School uniforms in the West are generally attributed to the Archbishop of Canterbury, Stephen Langton. Langton was born in Britain in 1150, but he attended the University of Paris and taught Theology there until 1206. During that time, he earned accolades for his piety and his knowledge and became recognized as one of the foremost English clergymen of the time. In 1206, he was called to Rome by Pope Innocent III and made cardinal-priest of San Crisogono, Rome. It's probably safe to say that he developed a fairly Eurocentric perspective during his years in Europe, so when the 57-year-old priest was named Archbishop of Canterbury in 1207 and returned to his archbishopric, made up of Southern England and Wales, it's not really surprising that English scholars with their “zeal for the latest fashions” were something of a rude awakening when compared to the more sober scholars of Europe.
So among the orders he handed down at the Council of Oxford in 1222 was the requirement that the students of his archbishopric should wear the “cappa clausa” or closed cloak, which would bring England in line with the rest of Catholic Europe. Prior to that, while there was a standard style of clothing at the universities across Europe, there was no particular required dress. In general, students at these universities were members of the clergy—if not priests, then clerics (clerks) of minor holy orders. Imagine a Medieval “college town” based around a great cathedral's or monastery's accompanying religious school, so students typically dressed in the priestly version of the typical garb of the day and the area: usually a tunic and a long, closed cloak with openings for the hands. Think today's graduation gowns or judges' robes over modern fashionable wear.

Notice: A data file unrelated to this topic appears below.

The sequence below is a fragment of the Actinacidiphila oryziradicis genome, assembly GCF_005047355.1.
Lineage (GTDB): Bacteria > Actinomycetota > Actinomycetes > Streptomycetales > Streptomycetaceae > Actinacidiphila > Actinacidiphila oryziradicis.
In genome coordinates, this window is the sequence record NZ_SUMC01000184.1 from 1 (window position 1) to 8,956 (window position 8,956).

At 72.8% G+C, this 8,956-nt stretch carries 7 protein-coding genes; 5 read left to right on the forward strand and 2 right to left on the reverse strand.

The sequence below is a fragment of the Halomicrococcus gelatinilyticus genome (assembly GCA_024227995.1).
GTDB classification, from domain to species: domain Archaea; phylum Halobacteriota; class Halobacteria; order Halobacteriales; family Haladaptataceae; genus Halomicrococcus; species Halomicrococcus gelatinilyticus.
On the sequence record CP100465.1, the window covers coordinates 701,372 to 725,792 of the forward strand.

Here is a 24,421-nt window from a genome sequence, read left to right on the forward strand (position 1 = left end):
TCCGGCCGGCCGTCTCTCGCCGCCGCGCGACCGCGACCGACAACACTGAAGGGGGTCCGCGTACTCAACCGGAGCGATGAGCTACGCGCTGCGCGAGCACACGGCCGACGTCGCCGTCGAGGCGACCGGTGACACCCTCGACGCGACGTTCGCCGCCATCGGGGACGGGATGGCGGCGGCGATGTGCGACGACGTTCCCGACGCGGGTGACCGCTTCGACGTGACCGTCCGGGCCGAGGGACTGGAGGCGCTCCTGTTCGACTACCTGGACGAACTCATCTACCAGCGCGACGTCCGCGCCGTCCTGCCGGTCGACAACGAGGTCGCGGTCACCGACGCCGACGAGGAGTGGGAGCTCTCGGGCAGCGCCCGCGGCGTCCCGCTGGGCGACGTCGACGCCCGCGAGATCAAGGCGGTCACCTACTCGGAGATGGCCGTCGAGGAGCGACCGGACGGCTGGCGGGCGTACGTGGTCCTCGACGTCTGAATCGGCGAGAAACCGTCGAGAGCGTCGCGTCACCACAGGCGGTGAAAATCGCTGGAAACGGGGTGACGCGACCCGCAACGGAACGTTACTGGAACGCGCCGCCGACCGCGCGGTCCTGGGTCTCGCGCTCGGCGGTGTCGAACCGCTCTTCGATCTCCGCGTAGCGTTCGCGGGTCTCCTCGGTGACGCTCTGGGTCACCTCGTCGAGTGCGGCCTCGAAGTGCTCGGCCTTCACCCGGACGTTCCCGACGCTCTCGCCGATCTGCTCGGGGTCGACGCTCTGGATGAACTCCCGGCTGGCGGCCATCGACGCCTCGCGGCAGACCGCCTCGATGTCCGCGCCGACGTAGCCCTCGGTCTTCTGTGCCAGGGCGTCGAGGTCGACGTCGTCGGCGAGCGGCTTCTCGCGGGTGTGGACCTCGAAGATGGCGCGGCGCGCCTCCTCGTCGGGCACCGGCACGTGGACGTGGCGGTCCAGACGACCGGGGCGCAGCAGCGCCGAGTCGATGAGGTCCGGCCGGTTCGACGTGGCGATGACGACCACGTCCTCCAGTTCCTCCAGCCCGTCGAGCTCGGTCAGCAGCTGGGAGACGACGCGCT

And as with youth today, fashion could make for some interesting clothing choices. While the monastic scholars were soberly dressed in the monks' robes required by their orders prior to Langton's decree, the parish priests wore whatever struck their fancies—leaving room for the fads and fashions of the day. And the clergy were apparently notorious for their love of style. Some, in particular, “...were frequently berated for looking rather too flashy and being indistinguishable from knights.” So Langton's edict, which required the cappa clausa to cover those potentially outlandish fashions, was not always popular, giving rise to the “first recorded case of uniformed academics bucking the rules.” Humans being what they are, this new dress code was frequently ignored by those scholars loath to hide their fancy plumage with a sober covering, leading to reprimands for their unpriestly love of fashion. So evidently, students protesting their school's uniform policy has been going on for more than 800 years!
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